Patrick is an OII DPhil student interested in complex networks, wikis, computational social science, social network analysis, data de-anonymization, machine learning.
Patrick Gildersleve is a student on the DPhil in Information, Communication & the Social Sciences.
Patrick graduated with a Masters in Physics (MPhys) from Oxford in 2016, his masters project focusing on de-anonymizing economic network data based on patterns of firm activity . In his DPhil research he will be studying the structure and evolution of networks of pages on Wikipedia, particularly in detecting patterns of evolution in response to real world events. HE is interested in how aspects of this network evolution may be characterised and categorised depending on the nature of the events, as well as what this tells us about both the events and people’s reactions to them.
Complex networks, wikis, computational social science, social network analysis, data de-anonymization, machine learning.
Positions held at the OII
- DPhil student, October 2016 –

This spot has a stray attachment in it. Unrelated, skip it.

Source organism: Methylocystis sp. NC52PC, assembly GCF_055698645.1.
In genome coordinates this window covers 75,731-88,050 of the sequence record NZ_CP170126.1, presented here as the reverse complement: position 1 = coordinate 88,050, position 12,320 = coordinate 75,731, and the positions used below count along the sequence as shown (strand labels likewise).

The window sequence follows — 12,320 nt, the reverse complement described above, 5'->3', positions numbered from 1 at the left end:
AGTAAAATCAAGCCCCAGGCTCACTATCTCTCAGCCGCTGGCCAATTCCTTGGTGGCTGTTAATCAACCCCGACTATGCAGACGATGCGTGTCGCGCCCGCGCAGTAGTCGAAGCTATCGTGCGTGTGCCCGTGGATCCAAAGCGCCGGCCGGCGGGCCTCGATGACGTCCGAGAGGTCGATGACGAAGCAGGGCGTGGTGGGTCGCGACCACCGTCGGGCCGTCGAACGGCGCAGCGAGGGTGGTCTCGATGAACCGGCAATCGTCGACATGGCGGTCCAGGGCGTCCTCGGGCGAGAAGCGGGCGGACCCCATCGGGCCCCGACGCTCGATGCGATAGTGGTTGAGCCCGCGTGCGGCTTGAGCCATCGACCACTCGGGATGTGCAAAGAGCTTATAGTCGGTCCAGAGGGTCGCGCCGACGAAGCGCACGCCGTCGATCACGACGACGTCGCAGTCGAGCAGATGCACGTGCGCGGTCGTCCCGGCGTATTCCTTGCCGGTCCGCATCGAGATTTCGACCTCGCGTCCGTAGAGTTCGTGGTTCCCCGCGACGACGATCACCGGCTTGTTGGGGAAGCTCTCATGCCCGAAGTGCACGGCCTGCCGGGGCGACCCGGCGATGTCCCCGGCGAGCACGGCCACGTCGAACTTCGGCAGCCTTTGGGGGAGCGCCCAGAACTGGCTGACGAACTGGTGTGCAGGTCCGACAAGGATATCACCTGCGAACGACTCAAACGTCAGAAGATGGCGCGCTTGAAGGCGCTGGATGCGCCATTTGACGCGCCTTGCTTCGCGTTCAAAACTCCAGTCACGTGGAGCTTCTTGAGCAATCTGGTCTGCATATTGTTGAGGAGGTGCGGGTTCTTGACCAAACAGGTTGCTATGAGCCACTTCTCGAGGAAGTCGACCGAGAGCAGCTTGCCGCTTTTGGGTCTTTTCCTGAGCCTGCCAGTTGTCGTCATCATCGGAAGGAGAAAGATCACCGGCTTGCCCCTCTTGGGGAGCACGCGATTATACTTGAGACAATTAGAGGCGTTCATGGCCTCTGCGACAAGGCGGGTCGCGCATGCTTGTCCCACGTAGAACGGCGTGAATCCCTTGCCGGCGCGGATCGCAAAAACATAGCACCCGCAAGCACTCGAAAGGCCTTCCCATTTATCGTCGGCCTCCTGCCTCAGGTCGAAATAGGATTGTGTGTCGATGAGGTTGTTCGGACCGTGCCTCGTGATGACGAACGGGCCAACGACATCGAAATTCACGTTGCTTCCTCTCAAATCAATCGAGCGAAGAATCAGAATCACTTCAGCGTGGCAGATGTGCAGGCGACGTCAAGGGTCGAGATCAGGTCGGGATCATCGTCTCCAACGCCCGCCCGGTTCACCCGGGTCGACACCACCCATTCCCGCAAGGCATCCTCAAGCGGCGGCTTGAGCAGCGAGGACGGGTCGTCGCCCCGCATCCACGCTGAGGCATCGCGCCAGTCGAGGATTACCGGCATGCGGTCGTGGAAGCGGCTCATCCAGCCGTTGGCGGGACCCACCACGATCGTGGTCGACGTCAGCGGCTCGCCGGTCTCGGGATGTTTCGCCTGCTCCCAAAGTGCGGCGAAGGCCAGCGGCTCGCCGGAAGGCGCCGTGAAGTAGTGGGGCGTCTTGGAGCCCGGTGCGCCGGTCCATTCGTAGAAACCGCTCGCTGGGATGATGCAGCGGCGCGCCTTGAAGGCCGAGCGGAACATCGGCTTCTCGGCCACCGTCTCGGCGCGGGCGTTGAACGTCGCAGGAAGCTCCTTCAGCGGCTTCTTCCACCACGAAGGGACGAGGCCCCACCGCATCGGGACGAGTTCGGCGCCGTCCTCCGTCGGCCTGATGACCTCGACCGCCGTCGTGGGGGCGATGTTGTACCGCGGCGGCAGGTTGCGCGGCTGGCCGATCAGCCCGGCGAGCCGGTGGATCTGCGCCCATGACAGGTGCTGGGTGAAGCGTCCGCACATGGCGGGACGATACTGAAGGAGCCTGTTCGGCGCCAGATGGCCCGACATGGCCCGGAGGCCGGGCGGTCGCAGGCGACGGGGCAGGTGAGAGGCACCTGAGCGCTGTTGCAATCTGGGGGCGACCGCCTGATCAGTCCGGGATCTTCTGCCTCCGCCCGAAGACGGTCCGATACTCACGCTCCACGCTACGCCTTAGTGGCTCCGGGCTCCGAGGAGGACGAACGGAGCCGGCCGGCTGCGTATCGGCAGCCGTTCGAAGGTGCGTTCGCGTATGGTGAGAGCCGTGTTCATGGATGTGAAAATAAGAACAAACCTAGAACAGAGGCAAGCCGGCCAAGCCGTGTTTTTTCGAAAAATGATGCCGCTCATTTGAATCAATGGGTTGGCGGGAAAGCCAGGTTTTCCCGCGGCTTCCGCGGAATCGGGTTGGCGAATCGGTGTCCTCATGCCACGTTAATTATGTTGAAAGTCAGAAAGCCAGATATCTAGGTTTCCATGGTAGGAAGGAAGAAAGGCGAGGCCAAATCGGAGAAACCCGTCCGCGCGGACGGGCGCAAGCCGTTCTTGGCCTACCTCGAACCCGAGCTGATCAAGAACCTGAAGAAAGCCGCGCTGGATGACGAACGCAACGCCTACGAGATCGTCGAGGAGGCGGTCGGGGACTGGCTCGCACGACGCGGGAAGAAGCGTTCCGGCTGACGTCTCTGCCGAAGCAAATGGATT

Supervisors at the OII
Computational Romance: Understanding How Online Dating Has Evolved Over the Past Ten Years Through Large Scale Data Analysis
Participants: Dr Taha Yasseri, Rachel Dinh, Patrick Gildersleve
In this project, we examine the preferences, patterns of interactions, and communication between male and female users of the online dating site eHarmony over the past ten years to understand the evolution of online dating.
7 December 2018
When it comes to online dating, singles only have the capacity to effectively communicate with around seven new people per week, even though they might have access to hundreds of potential ‘matches’.
5 October 2018 MIT Technology Review
Everyone hoped that online dating would level the playing field for men and women looking for partners. But instead, the latest data-mining study suggests it has become more asymmetric than ever.